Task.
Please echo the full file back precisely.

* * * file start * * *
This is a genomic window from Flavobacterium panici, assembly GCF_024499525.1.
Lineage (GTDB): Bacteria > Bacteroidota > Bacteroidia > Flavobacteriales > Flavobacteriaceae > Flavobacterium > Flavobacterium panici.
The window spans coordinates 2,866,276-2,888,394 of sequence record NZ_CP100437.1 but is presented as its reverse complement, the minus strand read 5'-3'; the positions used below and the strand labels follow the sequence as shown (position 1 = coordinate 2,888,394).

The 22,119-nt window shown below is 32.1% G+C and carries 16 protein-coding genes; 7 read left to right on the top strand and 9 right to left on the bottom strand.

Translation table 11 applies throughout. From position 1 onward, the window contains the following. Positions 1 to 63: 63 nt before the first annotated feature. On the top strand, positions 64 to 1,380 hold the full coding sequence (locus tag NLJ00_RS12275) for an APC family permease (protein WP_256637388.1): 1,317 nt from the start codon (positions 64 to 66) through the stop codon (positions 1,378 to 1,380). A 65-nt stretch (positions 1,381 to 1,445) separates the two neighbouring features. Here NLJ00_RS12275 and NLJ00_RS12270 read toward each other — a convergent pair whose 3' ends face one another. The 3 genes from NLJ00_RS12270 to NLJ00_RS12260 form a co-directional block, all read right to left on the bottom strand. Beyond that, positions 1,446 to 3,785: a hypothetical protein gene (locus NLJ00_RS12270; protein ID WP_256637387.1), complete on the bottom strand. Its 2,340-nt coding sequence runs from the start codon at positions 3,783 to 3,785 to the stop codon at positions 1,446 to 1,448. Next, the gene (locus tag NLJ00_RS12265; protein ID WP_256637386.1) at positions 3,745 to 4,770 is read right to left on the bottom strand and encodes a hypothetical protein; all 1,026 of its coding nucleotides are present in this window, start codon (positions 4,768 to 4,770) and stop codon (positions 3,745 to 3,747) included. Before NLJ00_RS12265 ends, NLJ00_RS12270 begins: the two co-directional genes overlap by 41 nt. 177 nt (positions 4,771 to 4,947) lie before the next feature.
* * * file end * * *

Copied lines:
This is a genomic window from Flavobacterium panici, assembly GCF_024499525.1.
Lineage (GTDB): Bacteria > Bacteroidota > Bacteroidia > Flavobacteriales > Flavobacteriaceae > Flavobacterium > Flavobacterium panici.
The window spans coordinates 2,866,276-2,888,394 of sequence record NZ_CP100437.1 but is presented as its reverse complement, the minus strand read 5'-3'; the positions used below and the strand labels follow the sequence as shown (position 1 = coordinate 2,888,394).

The 22,119-nt window shown below is 32.1% G+C and carries 16 protein-coding genes; 7 read left to right on the top strand and 9 right to left on the bottom strand.

Translation table 11 applies throughout. From position 1 onward, the window contains the following. Positions 1 to 63: 63 nt before the first annotated feature. On the top strand, positions 64 to 1,380 hold the full coding sequence (locus tag NLJ00_RS12275) for an APC family permease (protein WP_256637388.1): 1,317 nt from the start codon (positions 64 to 66) through the stop codon (positions 1,378 to 1,380). A 65-nt stretch (positions 1,381 to 1,445) separates the two neighbouring features. Here NLJ00_RS12275 and NLJ00_RS12270 read toward each other — a convergent pair whose 3' ends face one another. The 3 genes from NLJ00_RS12270 to NLJ00_RS12260 form a co-directional block, all read right to left on the bottom strand. Beyond that, positions 1,446 to 3,785: a hypothetical protein gene (locus NLJ00_RS12270; protein ID WP_256637387.1), complete on the bottom strand. Its 2,340-nt coding sequence runs from the start codon at positions 3,783 to 3,785 to the stop codon at positions 1,446 to 1,448. Next, the gene (locus tag NLJ00_RS12265; protein ID WP_256637386.1) at positions 3,745 to 4,770 is read right to left on the bottom strand and encodes a hypothetical protein; all 1,026 of its coding nucleotides are present in this window, start codon (positions 4,768 to 4,770) and stop codon (positions 3,745 to 3,747) included. Before NLJ00_RS12265 ends, NLJ00_RS12270 begins: the two co-directional genes overlap by 41 nt. 177 nt (positions 4,771 to 4,947) lie before the next feature.